There was a very interesting interview with Dan Slater in last weeks Wall Street Journal. He has written a book called Love in the Time of Algorithms, which is a complete analysis of the online dating industry (eHarmony, Okcupid, etc.) I thought that this topic was relevant to what we’ve been reading for two reasons. The first reason is timing. The interview touches on how the online dating industry is about to be rocked by Facebook’s graph search. Their experts are anticipating that people looking for love interests will be utilizing the powerful Graph search for free, rather than paying for expensive monthly subscriptions to their dating services. The second reason Slater’s book is relevant is a little more complicated and it has to do with the methods that information is delivered to customers of online dating services.
I always wondered how the business model of eHarmony was successful. If they perform their job well one time, they are rewarded by losing two customers. How can they make money if by doing their job they lose business? Slater explains that they have to deliver inefficient and efficient information to their customer. They have to deliver efficient information (legitimate dating prospects) in order to satisfy and retain the customer. However, if all they did was deliver efficient information, the customer would find a match and quit before paying for a few months of subscription fees. The answer to this is inefficient information. These inefficiencies are calculated by computer programming, and presented to the customer as profiles of members who don’t use the site anymore, or people who have only created a free profile without in depth information. These fake dating prospects keep the customer distracted and engaged in the service, all while they are paying their monthly subscription fees. By presenting their customers with these dead ends, the computers programming of the online dating services keeps the business profitable.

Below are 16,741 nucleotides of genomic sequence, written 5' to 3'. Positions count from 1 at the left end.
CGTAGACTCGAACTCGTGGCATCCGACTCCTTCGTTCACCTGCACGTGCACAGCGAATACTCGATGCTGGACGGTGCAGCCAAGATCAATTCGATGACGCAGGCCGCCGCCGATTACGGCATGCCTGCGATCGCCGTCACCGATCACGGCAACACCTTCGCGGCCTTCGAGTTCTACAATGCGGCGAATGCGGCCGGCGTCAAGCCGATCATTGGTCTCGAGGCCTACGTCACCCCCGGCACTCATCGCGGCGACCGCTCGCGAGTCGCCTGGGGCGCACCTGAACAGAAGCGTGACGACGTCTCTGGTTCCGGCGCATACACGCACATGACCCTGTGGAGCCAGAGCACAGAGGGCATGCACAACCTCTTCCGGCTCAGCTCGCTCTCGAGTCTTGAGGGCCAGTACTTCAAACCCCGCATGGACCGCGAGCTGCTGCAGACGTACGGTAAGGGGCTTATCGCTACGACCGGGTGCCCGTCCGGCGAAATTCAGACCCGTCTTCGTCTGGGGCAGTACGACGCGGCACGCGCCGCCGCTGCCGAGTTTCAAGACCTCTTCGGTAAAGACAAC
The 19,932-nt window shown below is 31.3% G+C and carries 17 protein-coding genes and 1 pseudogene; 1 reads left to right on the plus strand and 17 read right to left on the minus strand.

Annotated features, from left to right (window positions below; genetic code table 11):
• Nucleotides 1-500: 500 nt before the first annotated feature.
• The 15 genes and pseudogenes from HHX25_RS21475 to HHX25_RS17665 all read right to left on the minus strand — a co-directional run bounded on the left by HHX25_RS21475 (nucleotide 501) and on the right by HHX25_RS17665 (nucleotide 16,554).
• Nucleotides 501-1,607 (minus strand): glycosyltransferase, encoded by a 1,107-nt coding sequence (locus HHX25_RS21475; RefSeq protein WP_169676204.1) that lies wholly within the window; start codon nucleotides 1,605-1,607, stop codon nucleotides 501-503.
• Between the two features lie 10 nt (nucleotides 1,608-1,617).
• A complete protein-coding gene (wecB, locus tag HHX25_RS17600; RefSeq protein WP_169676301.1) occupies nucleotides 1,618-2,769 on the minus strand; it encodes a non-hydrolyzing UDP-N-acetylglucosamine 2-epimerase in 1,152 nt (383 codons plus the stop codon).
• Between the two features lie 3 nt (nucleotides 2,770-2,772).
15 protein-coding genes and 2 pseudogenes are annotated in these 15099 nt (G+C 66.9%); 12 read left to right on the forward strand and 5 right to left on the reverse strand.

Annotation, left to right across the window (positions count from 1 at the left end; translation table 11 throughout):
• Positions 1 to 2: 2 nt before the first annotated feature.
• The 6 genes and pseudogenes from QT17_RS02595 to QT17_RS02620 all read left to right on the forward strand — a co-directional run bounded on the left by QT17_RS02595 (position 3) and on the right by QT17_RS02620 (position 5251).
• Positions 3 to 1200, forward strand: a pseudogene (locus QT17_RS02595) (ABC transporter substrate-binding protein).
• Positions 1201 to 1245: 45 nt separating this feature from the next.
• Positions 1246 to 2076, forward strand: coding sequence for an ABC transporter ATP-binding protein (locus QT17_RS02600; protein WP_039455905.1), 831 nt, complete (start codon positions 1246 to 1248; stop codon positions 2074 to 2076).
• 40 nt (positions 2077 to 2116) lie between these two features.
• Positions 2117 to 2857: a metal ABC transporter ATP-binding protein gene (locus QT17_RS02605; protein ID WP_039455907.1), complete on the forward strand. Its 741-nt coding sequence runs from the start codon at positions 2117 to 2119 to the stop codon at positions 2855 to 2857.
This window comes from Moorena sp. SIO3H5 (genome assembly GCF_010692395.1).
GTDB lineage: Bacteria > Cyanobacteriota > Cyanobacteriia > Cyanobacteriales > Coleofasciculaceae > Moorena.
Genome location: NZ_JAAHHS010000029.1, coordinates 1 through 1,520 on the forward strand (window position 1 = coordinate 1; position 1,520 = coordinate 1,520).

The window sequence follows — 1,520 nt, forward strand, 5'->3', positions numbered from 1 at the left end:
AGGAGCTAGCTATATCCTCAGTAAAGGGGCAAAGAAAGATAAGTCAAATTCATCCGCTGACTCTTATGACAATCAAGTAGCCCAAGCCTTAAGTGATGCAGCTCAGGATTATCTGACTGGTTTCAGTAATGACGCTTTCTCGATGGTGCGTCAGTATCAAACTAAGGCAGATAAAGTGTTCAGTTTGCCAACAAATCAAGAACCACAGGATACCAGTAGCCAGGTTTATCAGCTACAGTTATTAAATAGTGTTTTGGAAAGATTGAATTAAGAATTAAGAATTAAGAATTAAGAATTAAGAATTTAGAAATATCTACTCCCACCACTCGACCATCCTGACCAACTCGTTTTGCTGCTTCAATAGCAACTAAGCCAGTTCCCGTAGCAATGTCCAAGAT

I have never used an online dating service, but I was wondering if anyone in the class has? If so, were you presented with inefficient information?
Here’s a link to the interview. If it requires a subscription login, I can pull it up in class for anyone who wants to check it out.